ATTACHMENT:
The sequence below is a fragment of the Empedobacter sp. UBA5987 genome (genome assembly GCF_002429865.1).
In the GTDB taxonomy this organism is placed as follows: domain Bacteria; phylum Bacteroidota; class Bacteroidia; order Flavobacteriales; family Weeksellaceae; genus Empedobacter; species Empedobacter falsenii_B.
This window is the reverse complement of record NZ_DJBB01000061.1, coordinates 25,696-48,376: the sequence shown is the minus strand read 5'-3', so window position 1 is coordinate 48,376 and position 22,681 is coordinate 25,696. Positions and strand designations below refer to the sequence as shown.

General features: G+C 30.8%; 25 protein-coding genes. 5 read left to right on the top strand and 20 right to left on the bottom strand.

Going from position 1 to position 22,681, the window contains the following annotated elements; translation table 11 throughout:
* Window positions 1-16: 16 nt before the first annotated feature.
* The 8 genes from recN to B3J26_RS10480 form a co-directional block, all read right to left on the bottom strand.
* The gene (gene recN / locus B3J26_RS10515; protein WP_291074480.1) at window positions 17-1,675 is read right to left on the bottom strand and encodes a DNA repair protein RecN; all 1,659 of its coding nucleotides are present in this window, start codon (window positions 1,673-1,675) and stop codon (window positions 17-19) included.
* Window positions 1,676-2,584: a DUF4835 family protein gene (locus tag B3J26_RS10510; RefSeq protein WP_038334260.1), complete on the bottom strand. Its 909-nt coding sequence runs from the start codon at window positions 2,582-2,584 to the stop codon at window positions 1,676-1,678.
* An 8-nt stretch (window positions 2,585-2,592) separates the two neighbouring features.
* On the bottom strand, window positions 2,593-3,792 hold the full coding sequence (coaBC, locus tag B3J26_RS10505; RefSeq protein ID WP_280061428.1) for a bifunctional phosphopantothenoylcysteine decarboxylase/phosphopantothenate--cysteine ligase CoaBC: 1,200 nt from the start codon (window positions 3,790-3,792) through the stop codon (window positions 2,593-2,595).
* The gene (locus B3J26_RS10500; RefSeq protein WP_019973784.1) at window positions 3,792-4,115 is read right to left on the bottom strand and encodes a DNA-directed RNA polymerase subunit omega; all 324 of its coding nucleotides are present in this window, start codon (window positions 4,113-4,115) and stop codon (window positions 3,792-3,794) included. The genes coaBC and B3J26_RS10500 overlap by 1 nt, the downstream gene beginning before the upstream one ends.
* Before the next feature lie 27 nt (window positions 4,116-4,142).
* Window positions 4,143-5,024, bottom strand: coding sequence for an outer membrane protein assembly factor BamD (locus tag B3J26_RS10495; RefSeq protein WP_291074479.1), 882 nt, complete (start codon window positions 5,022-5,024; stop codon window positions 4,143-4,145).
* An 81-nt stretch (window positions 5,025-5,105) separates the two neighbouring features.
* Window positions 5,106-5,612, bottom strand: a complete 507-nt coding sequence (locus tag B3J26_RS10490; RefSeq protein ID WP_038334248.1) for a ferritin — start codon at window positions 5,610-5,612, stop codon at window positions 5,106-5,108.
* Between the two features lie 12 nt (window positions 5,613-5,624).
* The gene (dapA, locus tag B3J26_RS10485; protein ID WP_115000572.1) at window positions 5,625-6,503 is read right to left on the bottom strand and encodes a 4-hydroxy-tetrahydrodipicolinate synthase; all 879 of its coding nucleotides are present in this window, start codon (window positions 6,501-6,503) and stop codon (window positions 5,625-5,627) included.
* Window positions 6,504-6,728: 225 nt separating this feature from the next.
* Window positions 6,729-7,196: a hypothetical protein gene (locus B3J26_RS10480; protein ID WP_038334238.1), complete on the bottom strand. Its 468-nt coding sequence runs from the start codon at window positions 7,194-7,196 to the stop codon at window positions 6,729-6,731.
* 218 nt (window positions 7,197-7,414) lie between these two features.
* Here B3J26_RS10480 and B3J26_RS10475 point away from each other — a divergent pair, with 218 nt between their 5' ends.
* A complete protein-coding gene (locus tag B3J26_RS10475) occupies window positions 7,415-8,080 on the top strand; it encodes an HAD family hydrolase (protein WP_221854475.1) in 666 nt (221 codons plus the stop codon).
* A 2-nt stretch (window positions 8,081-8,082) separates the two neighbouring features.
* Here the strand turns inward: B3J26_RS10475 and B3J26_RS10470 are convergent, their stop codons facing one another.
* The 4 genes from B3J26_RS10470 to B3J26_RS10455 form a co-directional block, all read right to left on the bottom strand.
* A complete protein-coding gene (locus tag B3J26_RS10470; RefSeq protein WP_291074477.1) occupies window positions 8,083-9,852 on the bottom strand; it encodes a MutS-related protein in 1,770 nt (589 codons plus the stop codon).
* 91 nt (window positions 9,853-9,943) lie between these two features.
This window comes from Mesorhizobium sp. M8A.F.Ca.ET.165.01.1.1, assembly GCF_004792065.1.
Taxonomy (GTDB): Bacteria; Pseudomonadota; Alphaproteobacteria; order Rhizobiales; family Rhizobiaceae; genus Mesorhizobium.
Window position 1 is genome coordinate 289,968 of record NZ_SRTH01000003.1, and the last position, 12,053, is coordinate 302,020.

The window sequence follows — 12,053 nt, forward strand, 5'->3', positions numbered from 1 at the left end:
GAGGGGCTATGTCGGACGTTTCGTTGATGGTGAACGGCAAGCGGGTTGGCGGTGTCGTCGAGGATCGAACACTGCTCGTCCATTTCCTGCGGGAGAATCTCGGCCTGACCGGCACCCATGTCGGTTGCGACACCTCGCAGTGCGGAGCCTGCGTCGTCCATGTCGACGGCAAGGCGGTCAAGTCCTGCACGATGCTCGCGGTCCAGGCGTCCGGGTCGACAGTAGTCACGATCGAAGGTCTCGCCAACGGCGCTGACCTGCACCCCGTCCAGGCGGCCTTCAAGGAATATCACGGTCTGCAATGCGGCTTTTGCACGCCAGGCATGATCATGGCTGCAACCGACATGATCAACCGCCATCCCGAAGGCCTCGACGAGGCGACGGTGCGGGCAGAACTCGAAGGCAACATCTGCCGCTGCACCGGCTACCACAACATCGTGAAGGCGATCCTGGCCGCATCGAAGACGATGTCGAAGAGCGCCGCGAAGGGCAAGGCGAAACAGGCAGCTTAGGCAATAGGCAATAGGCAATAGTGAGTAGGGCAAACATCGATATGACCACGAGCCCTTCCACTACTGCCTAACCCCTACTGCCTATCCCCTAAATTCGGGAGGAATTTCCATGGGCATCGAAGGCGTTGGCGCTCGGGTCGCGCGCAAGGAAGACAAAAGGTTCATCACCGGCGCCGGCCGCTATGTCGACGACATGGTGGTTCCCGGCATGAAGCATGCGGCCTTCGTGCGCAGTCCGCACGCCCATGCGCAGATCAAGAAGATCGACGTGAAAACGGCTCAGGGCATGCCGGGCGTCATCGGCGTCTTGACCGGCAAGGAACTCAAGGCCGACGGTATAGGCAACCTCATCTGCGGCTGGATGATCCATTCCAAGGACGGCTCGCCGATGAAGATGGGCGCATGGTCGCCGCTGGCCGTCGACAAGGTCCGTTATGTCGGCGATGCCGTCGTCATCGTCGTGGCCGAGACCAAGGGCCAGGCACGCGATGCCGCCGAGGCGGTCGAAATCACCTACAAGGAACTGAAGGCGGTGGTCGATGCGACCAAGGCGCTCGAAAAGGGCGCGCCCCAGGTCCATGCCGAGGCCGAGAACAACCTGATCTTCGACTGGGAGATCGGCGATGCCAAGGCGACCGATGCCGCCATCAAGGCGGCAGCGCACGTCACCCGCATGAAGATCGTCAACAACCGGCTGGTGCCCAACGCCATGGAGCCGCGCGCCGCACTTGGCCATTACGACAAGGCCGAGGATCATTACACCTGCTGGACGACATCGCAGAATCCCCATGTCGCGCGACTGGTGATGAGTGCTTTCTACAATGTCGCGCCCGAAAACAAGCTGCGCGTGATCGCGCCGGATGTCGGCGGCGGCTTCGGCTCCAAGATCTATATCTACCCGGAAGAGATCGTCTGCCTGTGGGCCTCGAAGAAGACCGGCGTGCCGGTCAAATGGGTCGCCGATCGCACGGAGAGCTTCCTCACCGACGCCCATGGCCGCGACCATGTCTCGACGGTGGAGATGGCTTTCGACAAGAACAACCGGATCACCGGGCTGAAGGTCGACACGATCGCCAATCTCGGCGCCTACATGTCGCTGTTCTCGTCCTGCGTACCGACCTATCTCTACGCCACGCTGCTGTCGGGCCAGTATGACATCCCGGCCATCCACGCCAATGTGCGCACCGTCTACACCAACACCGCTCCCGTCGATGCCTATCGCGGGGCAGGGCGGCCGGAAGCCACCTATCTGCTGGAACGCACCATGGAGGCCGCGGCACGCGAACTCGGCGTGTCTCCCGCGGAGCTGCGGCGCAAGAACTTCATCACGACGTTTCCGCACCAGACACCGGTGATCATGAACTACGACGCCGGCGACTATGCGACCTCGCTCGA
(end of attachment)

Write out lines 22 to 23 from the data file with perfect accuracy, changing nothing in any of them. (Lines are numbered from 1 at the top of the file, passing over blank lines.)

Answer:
* Here B3J26_RS10480 and B3J26_RS10475 point away from each other — a divergent pair, with 218 nt between their 5' ends.
* A complete protein-coding gene (locus tag B3J26_RS10475) occupies window positions 7,415-8,080 on the top strand; it encodes an HAD family hydrolase (protein WP_221854475.1) in 666 nt (221 codons plus the stop codon).